Cook Medical is partnering with the Aircraft Owners and Pilots Association (AOPA) at this year’s AOPA Aviation Summit in Tampa, Fla. from November 5-7 to provide free abdominal aortic aneurysm (AAA) screenings to its attendees at high risk for AAA. Preventive screenings for AAAs, a “silent killer” and the 10th leading cause of death in the U.S. in men over age 55, have proven effective in detecting the condition early and enabling interventional treatment.
“AAAs typically develop asymptomatically until they reach a critical point, making early detection and treatment key to improving patient outcomes,” said Phil Nowell, global director of Cook’s Aortic Intervention strategic business unit. “By partnering with the AOPA to offer free AAA screenings at the Aviation Summit, we hope to educate America’s pilots on the importance of preventive screening to detect and treat this deadly disease early and effectively.”
AAAs affect approximately 200,000 Americans every year, and occur when a section of the wall of the aorta, the body’s main blood vessel, weakens and creates a dangerous bulge that can rupture. Early interventional treatment of AAAs is critical, as fewer than 20 percent of those who experience a ruptured AAA survive, and is especially important for pilots, as a midflight rupture could create an extremely dangerous emergency. According to Medicare guidelines, male patients between the ages of 65 to 75 who have smoked at least 100 cigarettes in their lifetime, or patients with a family history of AAA, should be screened. Using minimally invasive ultrasound technology, a technician can determine whether an aneurysm is developing by taking images and measurements of the aorta. If the aorta measures more than three centimeters in diameter, an aneurysm is often suspected.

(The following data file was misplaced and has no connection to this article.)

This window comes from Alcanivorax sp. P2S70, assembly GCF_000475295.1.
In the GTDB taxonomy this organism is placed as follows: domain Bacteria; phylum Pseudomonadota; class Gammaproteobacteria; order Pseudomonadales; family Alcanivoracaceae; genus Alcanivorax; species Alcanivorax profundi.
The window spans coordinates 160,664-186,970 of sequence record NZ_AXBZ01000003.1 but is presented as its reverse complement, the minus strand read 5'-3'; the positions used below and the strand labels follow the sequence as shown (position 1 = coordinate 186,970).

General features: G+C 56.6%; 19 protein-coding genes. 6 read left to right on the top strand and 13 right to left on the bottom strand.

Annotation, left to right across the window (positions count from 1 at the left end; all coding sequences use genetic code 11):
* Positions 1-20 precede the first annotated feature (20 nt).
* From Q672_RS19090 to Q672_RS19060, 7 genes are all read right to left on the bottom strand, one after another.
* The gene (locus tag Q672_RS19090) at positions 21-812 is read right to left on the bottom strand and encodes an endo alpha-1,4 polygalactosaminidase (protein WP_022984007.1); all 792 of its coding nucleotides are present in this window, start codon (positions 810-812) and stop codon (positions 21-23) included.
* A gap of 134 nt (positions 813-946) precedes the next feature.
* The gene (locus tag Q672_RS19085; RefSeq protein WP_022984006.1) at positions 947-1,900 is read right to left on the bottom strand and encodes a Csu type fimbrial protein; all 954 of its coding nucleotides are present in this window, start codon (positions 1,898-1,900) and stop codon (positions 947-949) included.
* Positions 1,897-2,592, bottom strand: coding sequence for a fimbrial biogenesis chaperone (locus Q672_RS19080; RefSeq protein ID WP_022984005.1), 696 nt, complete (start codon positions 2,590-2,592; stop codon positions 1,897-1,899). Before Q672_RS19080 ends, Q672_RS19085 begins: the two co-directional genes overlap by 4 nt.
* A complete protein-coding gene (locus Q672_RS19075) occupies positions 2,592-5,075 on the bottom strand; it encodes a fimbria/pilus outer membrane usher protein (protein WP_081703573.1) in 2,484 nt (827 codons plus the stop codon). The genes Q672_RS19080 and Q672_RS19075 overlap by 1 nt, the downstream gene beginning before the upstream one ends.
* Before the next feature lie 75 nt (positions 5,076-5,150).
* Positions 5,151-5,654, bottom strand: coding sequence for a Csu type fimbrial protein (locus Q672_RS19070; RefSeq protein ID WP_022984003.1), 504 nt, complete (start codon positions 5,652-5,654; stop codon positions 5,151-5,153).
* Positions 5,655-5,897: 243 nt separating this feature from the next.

If an AAA is detected, treatment may include endovascular aneurysm repair (EVAR), which is a less invasive alternative to the traditional treatment option, open surgery. When treated by open surgery, a large incision is made in the abdomen to allow a surgeon to clamp off the aorta and replace the damaged section with a surgical graft. This highly invasive method can lead to serious complications and extended recovery times. Conversely, during the minimally invasive EVAR procedure, an endograft is guided into the body by a catheter system to seal off the aneurysm from within. This treatment method typically results in a shorter recovery period and has a higher patient survival rate than open surgery.